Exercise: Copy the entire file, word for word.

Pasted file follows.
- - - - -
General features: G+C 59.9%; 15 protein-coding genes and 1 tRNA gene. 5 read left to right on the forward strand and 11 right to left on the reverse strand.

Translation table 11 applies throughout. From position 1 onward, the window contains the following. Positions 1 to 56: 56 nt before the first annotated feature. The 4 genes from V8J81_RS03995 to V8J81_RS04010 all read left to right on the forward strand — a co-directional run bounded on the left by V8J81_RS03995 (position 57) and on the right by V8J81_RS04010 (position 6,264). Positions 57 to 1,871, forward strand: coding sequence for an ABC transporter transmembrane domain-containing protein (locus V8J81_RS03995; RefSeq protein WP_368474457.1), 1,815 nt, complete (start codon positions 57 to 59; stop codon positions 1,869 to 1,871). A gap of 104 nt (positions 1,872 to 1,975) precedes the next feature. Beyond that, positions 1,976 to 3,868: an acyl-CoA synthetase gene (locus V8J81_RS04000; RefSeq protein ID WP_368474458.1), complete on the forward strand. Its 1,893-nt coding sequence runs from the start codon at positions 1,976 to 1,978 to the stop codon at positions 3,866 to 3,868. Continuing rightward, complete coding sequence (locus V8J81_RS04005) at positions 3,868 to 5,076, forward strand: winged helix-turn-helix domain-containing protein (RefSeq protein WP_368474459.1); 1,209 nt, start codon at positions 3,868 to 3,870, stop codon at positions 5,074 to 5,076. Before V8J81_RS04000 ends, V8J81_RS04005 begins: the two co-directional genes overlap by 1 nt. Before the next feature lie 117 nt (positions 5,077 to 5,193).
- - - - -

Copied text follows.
General features: G+C 59.9%; 15 protein-coding genes and 1 tRNA gene. 5 read left to right on the forward strand and 11 right to left on the reverse strand.

Translation table 11 applies throughout. From position 1 onward, the window contains the following. Positions 1 to 56: 56 nt before the first annotated feature. The 4 genes from V8J81_RS03995 to V8J81_RS04010 all read left to right on the forward strand — a co-directional run bounded on the left by V8J81_RS03995 (position 57) and on the right by V8J81_RS04010 (position 6,264). Positions 57 to 1,871, forward strand: coding sequence for an ABC transporter transmembrane domain-containing protein (locus V8J81_RS03995; RefSeq protein WP_368474457.1), 1,815 nt, complete (start codon positions 57 to 59; stop codon positions 1,869 to 1,871). A gap of 104 nt (positions 1,872 to 1,975) precedes the next feature. Beyond that, positions 1,976 to 3,868: an acyl-CoA synthetase gene (locus V8J81_RS04000; RefSeq protein ID WP_368474458.1), complete on the forward strand. Its 1,893-nt coding sequence runs from the start codon at positions 1,976 to 1,978 to the stop codon at positions 3,866 to 3,868. Continuing rightward, complete coding sequence (locus V8J81_RS04005) at positions 3,868 to 5,076, forward strand: winged helix-turn-helix domain-containing protein (RefSeq protein WP_368474459.1); 1,209 nt, start codon at positions 3,868 to 3,870, stop codon at positions 5,074 to 5,076. Before V8J81_RS04000 ends, V8J81_RS04005 begins: the two co-directional genes overlap by 1 nt. Before the next feature lie 117 nt (positions 5,077 to 5,193).